If another person’s livelihood is in jeopardy, it must be the most important issue to fix.

Joe comes into his manager, Tom’s office and tells Tom his pay is all messed up. Tom has a choice here, the TPS reports can wait or Joseph can wait. What do you think Tom should do? The TPS reports are due by the end of the day and payday is two days away.

“Joe, I’ve got to get these TPS reports finished, they’re do today. Payday is in a couple days. I’ll get to it tomorrow. We have time.”

WRONG.

When someone’s livelihood is threatened and a leader fails to make it the most important issue of the immediate moment the relationship is damaged and trust is lost. Not only is the person who is directly affected upset, but others will soon follow suit and become distrusting of a leader who fails to prioritize people first.

Tom’s first response is catastrophic. Joe’s pay is important to Joe and his family. Tom failed to recognize the importance of the situation.

“Joe, I’ll tell you we have a situation here. James and his Payroll Team are off-site today at a state training. I’m not sure there will be much that we can get done today. Tell me what’s wrong with your pay and I’ll call or text James and we’ll get ready to get it fixed first thing in the morning so it won’t affect your payday. Is that okay with you Joe?”

RIGHT!!!

There were circumstantial issues which Tom needed to communicate to Joe. There was action communicated to Joe and a solution with an implied promise the problem would be adequately solved in a defined time. And then, Tom asked Joe if the course of action was acceptable. Tom just has to follow-through with Payroll and keep Joe in the loop of resolution with good communications.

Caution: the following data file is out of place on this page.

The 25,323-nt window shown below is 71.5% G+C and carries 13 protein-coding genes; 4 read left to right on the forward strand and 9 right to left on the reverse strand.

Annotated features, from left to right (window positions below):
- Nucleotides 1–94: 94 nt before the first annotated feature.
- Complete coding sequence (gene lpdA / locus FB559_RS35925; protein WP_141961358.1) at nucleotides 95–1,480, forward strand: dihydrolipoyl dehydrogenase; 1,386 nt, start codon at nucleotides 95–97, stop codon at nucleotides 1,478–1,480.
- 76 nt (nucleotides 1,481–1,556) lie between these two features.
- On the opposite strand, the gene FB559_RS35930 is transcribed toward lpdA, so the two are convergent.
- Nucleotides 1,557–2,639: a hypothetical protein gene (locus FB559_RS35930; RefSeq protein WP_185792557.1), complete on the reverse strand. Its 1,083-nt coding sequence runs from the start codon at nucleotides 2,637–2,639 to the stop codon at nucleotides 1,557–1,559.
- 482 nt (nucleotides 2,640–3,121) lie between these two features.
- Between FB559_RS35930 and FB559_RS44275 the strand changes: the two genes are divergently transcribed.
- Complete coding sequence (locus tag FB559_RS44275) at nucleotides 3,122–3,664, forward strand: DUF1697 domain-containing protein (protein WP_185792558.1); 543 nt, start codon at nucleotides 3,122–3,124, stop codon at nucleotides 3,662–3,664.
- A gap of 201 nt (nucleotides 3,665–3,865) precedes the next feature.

Leaders cannot solve every issue immediately. Still, issues revolving around one’s livelihood need to be elevated to the highest importance and it needs to be communicated with open and honest transparency. The fallout of not making it an important issue can cause a ton of issues for a leader, mostly the loss of trust throughout the Team or company.

What happens when Joe comes to Tom after not being paid correctly on payday and tells Tom he is three-months behind on his rent and his family is being evicted? Joe did not bring the issue to Tom before the fact and Tom may not be able to do much to help. But, Tom has to exercise empathy and listen to Joe and then jump into action to get Joe’s pay fixed immediately. Tom will refer Joe to EAP (Employee Assistance Program), but because Tom is an exceptional leader he follows through with Joe through open and honest transparent communications.

I know I do not want to be put into Joe’s problems, but Joe is a Team member and deserves to be helped. No one wants to get a notice their pay is somehow incorrect. When one’s pay does get messed up, it is important to take immediate action to repair the problem. Good leaders know this and know TPS reports can wait for the real important things like someone’s pay. It really is simple, do not muck with anyone’s pay.

I am my own worst enemy.

I own this one. I am my enemy. I will destroy myself as long as I do not keep a watchful eye on myself.

Think before opening the mouth and letting sounds out. If sounds come flying out with emotions then I am certainly starting to fall. For me when emotions drive my language I revert to my barbarian habits. F Bombs explode. M Effers get called out. Poo hit the fan. Voice raises. BOOM!!! I have stepped on everyone’s toes and offended with my colorful ordinance.

I work on me each day. I seek counsel from trusted advisers. I remind myself through rigorous vigilance I am my own worst enemy. I identify my behaviors and I work on them with those I trust the most.

My enemy will drag me down by planting seeds of doubt. We all know what this means. We let ourselves talk us out of what we know to be true.